“Next time I was in Chicago I called Arnold and in one lesson he showed me some stuff about breath control and breathing from the diaphragm, and one lesson changed the way I played! It was amazing, it opened up my sound and all of a sudden the air was flowing a different way and it opened up a whole new door. The trombone is a European instrument and it’s 400 years old, they’ve had that many years to develop the science of control. That doesn’t have anything to do with rhythm, harmony, improvisation…with feeling, it has to do with control of the instrument. I’m not going to turn my back on that knowledge,” Turre suggested emphatically.

Our conversation about sound and control of the peculiarities of the slide trombone led to a question about what some perceive to be a shortage of trombonists on the contemporary scene. “I don’t know about the schools, but I see more young trombone players coming up and playing good now, than when I first came to New York with Blakey,” in 1974. “I was the only young one coming up when I played with Art in the ’70s. And then in the late ’70s Robin [Eubanks] came to town and Slide [Hampton] came back from Europe. Then it wasn’t until the ’80s that Frank Lacy came around, and now there’s a whole slew of them. J.J. came back, some people started recording; Robin recorded, I recorded some things, Slide recorded…it’s like out of sight out of mind. And then the record companies say the trombone is not popular and doesn’t sell [he makes an exception for Verve, which has been supportive of his work, has recorded J.J., and distributed Eubanks from one of their former subsidiaries], and that’s bull…

“Every kid in school now wants to play the saxophone because of Kenny G, because they see it every time they turn around, so out of sight out of mind. But if you recall, back in the ’30s and ’40s Tommy Dorsey and Glen Miller, not to say that was the same kind of jazz we’re playing, they had million sellers, the pop music of the day. And they had The Music Man with “76 Trombones,” every kid wanted to play the trombone back then because they thought they could make money. That’s what the Kenny G phenomenon is about, they want to be a star like Kenny G.”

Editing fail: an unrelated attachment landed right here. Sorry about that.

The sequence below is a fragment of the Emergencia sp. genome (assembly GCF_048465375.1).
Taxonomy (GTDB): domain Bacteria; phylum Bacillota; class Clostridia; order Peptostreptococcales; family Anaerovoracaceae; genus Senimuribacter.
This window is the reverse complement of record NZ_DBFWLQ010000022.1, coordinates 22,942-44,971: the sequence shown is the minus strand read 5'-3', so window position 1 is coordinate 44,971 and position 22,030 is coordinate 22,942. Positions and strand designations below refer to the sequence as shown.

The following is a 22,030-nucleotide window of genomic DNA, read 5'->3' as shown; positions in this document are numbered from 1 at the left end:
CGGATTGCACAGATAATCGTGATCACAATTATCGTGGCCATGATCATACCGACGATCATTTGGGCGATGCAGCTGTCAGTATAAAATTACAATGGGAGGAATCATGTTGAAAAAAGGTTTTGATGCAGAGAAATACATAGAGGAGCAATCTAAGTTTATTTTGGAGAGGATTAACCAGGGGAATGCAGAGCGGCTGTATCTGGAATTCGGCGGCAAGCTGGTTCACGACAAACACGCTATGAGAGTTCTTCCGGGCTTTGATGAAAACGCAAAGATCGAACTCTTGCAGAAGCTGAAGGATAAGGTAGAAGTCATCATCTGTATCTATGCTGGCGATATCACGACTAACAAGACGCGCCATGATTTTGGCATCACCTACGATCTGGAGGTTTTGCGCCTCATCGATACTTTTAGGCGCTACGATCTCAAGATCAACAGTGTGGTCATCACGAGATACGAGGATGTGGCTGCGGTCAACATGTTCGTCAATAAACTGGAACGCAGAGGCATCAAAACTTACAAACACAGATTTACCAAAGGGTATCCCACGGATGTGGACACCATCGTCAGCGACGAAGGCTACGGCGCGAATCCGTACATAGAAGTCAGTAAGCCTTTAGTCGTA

Steve’s work with Woody Shaw was one of the real touchstones of his career, what with the leader choosing to buck tradition with a trumpet-trombone frontline sound. “He took a lot of flack for that,” Turre recalled. “He’d always had a trumpet-saxophone frontline, and that’s a beautiful sound, it’s classic. But you aren’t going to get a better sound than Bird and Diz, or Sonny Rollins and Clifford Brown, or Miles with Trane or Miles with Wayne, or Woody Shaw and Joe Henderson with Horace Silver; it just don’t get any better than that! Woody had experienced all that so he said he wanted to try something different, and Woody and I clicked and the band was working, and everywhere we’d go the joint was packed because back in those days Woody was the number one cat. The club owners would complain, ’man, why don’t you have a saxophone in your band, you need a saxophone.’ Woody said, ‘I need to have what I want, its my band. I appreciated that.”